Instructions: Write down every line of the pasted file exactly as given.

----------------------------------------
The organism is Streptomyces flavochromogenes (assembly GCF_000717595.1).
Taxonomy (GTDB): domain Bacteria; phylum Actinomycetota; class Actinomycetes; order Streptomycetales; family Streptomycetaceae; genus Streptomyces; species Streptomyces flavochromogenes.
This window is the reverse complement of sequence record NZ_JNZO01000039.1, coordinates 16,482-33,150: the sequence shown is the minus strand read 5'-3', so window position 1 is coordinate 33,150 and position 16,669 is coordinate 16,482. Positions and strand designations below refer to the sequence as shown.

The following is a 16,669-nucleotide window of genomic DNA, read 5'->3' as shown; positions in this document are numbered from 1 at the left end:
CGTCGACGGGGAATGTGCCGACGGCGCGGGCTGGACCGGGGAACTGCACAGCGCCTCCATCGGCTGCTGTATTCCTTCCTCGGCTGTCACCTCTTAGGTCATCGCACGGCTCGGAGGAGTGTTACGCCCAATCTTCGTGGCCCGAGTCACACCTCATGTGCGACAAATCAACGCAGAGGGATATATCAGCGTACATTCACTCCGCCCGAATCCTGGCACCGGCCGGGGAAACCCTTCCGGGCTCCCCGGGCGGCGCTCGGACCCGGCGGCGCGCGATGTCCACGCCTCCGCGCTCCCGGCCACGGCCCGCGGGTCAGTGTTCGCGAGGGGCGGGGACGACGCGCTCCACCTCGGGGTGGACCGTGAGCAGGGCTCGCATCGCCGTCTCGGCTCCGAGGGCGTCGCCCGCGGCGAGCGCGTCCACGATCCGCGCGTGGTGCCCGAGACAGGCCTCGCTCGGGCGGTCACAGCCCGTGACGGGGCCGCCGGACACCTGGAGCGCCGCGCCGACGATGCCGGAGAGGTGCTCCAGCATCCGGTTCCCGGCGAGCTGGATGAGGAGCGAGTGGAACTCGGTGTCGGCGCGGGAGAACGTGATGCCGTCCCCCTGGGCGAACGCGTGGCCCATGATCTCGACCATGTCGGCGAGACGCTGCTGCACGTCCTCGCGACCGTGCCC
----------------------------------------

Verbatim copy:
The organism is Streptomyces flavochromogenes (assembly GCF_000717595.1).
Taxonomy (GTDB): domain Bacteria; phylum Actinomycetota; class Actinomycetes; order Streptomycetales; family Streptomycetaceae; genus Streptomyces; species Streptomyces flavochromogenes.
This window is the reverse complement of sequence record NZ_JNZO01000039.1, coordinates 16,482-33,150: the sequence shown is the minus strand read 5'-3', so window position 1 is coordinate 33,150 and position 16,669 is coordinate 16,482. Positions and strand designations below refer to the sequence as shown.

The following is a 16,669-nucleotide window of genomic DNA, read 5'->3' as shown; positions in this document are numbered from 1 at the left end:
CGTCGACGGGGAATGTGCCGACGGCGCGGGCTGGACCGGGGAACTGCACAGCGCCTCCATCGGCTGCTGTATTCCTTCCTCGGCTGTCACCTCTTAGGTCATCGCACGGCTCGGAGGAGTGTTACGCCCAATCTTCGTGGCCCGAGTCACACCTCATGTGCGACAAATCAACGCAGAGGGATATATCAGCGTACATTCACTCCGCCCGAATCCTGGCACCGGCCGGGGAAACCCTTCCGGGCTCCCCGGGCGGCGCTCGGACCCGGCGGCGCGCGATGTCCACGCCTCCGCGCTCCCGGCCACGGCCCGCGGGTCAGTGTTCGCGAGGGGCGGGGACGACGCGCTCCACCTCGGGGTGGACCGTGAGCAGGGCTCGCATCGCCGTCTCGGCTCCGAGGGCGTCGCCCGCGGCGAGCGCGTCCACGATCCGCGCGTGGTGCCCGAGACAGGCCTCGCTCGGGCGGTCACAGCCCGTGACGGGGCCGCCGGACACCTGGAGCGCCGCGCCGACGATGCCGGAGAGGTGCTCCAGCATCCGGTTCCCGGCGAGCTGGATGAGGAGCGAGTGGAACTCGGTGTCGGCGCGGGAGAACGTGATGCCGTCCCCCTGGGCGAACGCGTGGCCCATGATCTCGACCATGTCGGCGAGACGCTGCTGCACGTCCTCGCGACCGTGCCC